Evolving Jurisdiction Under the Federal Power Act: Promoting Clean Energy Policy


In response to an emerging electricity sector, Congress passed the Federal Power Act (FPA) in 1935 and enshrined a division of jurisdiction between the federal government and the states. Federal jurisdiction would control wholesale electricity and transmission while state jurisdiction would control retail electricity. While Congress intended to establish a jurisdictional bright line, uncertainties in applying this division lie at the heart of some of today’s most important state and federal renewable energy policy challenges. Significant regulatory, structural, and technological changes since the FPA’s passage have tested the adaptability and coherence of this jurisdictional division. To explore the underlying areas of tension that have emerged, I examine two state policies aimed at promoting renewable energy, net metering and feed-in tariffs, and one federal policy, the integration of demand response into wholesale electricity markets. These examples reveal how a strict reading of the retail-wholesale jurisdictional division is ill-suited for the modern electricity sector. They also show how strategic efforts by the Federal Energy Regulatory Commission (FERC), together with state legislatures and public utility commissions, have stretched the limits of the FPA in order to promote clean energy policies. Together these considerations demonstrate that clarifying jurisdictional lines will involve unexpected tradeoffs in substantive policy. This Comment builds on existing literature in several important ways. Some scholars have examined the jurisdictional tensions that underlie individual policies such as net metering, feed-in tariffs, and demand response. Others have considered the congruence of jurisdictional authority, institutional capacity, and political exigency among diverse levels of decisionmaking. This Comment converges these lines of scholarship to provide a thorough account of contemporary challenges confronting the FPA’s jurisdictional division and how they implicate clean energy policy at both state and federal levels. This account is particularly relevant today, given the U.S. Supreme Court’s recent decision in FERC v. Electric Power Supply Association condoning a pragmatic and functional understanding of FERC’s exercise of federal authority over demand response resources.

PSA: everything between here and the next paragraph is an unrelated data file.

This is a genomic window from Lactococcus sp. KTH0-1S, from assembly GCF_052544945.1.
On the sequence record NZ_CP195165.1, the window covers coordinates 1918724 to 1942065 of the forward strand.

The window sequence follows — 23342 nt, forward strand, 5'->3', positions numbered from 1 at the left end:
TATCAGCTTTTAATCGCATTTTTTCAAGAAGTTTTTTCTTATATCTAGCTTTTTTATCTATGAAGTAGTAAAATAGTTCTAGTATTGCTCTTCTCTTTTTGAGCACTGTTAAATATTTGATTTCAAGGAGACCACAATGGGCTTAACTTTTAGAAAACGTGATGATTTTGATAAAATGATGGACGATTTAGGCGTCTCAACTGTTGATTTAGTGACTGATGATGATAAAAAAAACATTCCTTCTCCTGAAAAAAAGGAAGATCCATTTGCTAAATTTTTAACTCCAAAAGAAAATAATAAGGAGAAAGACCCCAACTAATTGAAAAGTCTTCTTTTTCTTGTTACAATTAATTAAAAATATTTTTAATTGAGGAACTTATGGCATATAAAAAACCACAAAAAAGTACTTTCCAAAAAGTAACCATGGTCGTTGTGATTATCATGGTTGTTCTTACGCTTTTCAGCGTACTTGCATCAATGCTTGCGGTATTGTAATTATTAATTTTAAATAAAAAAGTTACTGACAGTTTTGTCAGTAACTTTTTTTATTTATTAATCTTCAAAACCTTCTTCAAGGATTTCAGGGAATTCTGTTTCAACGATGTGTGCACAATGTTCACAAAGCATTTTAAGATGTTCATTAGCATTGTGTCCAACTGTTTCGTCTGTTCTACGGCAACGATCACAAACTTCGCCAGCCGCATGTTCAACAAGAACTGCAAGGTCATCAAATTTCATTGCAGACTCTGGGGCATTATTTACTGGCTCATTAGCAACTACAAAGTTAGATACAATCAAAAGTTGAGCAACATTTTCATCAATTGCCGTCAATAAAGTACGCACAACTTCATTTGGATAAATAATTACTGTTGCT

About the Author

Articles Editor, UCLA Law Review, Volume 63; Will Scholar in Environmental Law and Policy; J.D., UCLA School of Law, 2016

By uclalaw